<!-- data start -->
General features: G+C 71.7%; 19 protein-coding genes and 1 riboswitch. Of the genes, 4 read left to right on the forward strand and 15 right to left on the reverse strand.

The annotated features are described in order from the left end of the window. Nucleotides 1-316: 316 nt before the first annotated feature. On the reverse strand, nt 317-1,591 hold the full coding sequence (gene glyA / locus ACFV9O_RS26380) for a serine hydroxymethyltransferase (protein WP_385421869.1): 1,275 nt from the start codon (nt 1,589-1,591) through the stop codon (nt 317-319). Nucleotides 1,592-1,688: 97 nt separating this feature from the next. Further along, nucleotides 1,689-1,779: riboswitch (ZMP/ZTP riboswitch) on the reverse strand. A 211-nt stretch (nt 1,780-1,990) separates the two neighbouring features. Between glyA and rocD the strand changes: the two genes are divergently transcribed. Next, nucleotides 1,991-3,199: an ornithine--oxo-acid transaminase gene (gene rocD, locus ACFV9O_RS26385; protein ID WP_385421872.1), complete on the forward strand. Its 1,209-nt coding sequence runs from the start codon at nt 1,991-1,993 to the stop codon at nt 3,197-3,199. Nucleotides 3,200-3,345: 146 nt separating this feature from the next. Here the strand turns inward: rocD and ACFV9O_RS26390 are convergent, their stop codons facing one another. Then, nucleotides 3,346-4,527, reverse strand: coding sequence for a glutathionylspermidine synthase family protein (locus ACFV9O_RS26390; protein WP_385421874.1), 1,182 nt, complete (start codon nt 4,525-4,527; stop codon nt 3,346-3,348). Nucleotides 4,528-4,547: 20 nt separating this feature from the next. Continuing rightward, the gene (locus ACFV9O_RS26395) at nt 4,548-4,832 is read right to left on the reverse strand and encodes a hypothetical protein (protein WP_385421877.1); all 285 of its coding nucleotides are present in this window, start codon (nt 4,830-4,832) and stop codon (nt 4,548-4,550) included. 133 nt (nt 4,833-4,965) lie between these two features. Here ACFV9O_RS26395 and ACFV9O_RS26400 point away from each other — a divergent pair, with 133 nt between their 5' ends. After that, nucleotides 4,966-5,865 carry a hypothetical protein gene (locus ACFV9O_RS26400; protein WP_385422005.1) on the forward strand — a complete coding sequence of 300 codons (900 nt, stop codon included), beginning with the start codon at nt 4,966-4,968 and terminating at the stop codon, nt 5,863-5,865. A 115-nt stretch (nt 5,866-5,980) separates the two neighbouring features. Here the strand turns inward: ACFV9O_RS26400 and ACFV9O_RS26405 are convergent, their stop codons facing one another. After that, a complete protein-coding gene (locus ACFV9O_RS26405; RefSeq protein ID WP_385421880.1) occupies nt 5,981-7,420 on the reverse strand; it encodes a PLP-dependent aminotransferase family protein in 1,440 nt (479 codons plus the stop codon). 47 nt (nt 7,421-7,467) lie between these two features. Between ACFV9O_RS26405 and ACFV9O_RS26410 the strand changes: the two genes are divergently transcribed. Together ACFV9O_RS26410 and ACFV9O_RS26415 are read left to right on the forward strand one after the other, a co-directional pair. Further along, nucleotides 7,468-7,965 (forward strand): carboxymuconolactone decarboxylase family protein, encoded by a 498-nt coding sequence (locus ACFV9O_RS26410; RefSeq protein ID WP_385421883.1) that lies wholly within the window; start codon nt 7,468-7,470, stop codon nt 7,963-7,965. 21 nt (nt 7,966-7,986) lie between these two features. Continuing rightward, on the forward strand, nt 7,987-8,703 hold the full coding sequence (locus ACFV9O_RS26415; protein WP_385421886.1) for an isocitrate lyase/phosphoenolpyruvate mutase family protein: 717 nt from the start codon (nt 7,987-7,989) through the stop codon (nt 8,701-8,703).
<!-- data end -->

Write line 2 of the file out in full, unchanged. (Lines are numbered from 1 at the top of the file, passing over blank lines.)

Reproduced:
The annotated features are described in order from the left end of the window. Nucleotides 1-316: 316 nt before the first annotated feature. On the reverse strand, nt 317-1,591 hold the full coding sequence (gene glyA / locus ACFV9O_RS26380) for a serine hydroxymethyltransferase (protein WP_385421869.1): 1,275 nt from the start codon (nt 1,589-1,591) through the stop codon (nt 317-319). Nucleotides 1,592-1,688: 97 nt separating this feature from the next. Further along, nucleotides 1,689-1,779: riboswitch (ZMP/ZTP riboswitch) on the reverse strand. A 211-nt stretch (nt 1,780-1,990) separates the two neighbouring features. Between glyA and rocD the strand changes: the two genes are divergently transcribed. Next, nucleotides 1,991-3,199: an ornithine--oxo-acid transaminase gene (gene rocD, locus ACFV9O_RS26385; protein ID WP_385421872.1), complete on the forward strand. Its 1,209-nt coding sequence runs from the start codon at nt 1,991-1,993 to the stop codon at nt 3,197-3,199. Nucleotides 3,200-3,345: 146 nt separating this feature from the next. Here the strand turns inward: rocD and ACFV9O_RS26390 are convergent, their stop codons facing one another. Then, nucleotides 3,346-4,527, reverse strand: coding sequence for a glutathionylspermidine synthase family protein (locus ACFV9O_RS26390; protein WP_385421874.1), 1,182 nt, complete (start codon nt 4,525-4,527; stop codon nt 3,346-3,348). Nucleotides 4,528-4,547: 20 nt separating this feature from the next. Continuing rightward, the gene (locus ACFV9O_RS26395) at nt 4,548-4,832 is read right to left on the reverse strand and encodes a hypothetical protein (protein WP_385421877.1); all 285 of its coding nucleotides are present in this window, start codon (nt 4,830-4,832) and stop codon (nt 4,548-4,550) included. 133 nt (nt 4,833-4,965) lie between these two features. Here ACFV9O_RS26395 and ACFV9O_RS26400 point away from each other — a divergent pair, with 133 nt between their 5' ends. After that, nucleotides 4,966-5,865 carry a hypothetical protein gene (locus ACFV9O_RS26400; protein WP_385422005.1) on the forward strand — a complete coding sequence of 300 codons (900 nt, stop codon included), beginning with the start codon at nt 4,966-4,968 and terminating at the stop codon, nt 5,863-5,865. A 115-nt stretch (nt 5,866-5,980) separates the two neighbouring features. Here the strand turns inward: ACFV9O_RS26400 and ACFV9O_RS26405 are convergent, their stop codons facing one another. After that, a complete protein-coding gene (locus ACFV9O_RS26405; RefSeq protein ID WP_385421880.1) occupies nt 5,981-7,420 on the reverse strand; it encodes a PLP-dependent aminotransferase family protein in 1,440 nt (479 codons plus the stop codon). 47 nt (nt 7,421-7,467) lie between these two features. Between ACFV9O_RS26405 and ACFV9O_RS26410 the strand changes: the two genes are divergently transcribed. Together ACFV9O_RS26410 and ACFV9O_RS26415 are read left to right on the forward strand one after the other, a co-directional pair. Further along, nucleotides 7,468-7,965 (forward strand): carboxymuconolactone decarboxylase family protein, encoded by a 498-nt coding sequence (locus ACFV9O_RS26410; RefSeq protein ID WP_385421883.1) that lies wholly within the window; start codon nt 7,468-7,470, stop codon nt 7,963-7,965. 21 nt (nt 7,966-7,986) lie between these two features. Continuing rightward, on the forward strand, nt 7,987-8,703 hold the full coding sequence (locus ACFV9O_RS26415; protein WP_385421886.1) for an isocitrate lyase/phosphoenolpyruvate mutase family protein: 717 nt from the start codon (nt 7,987-7,989) through the stop codon (nt 8,701-8,703).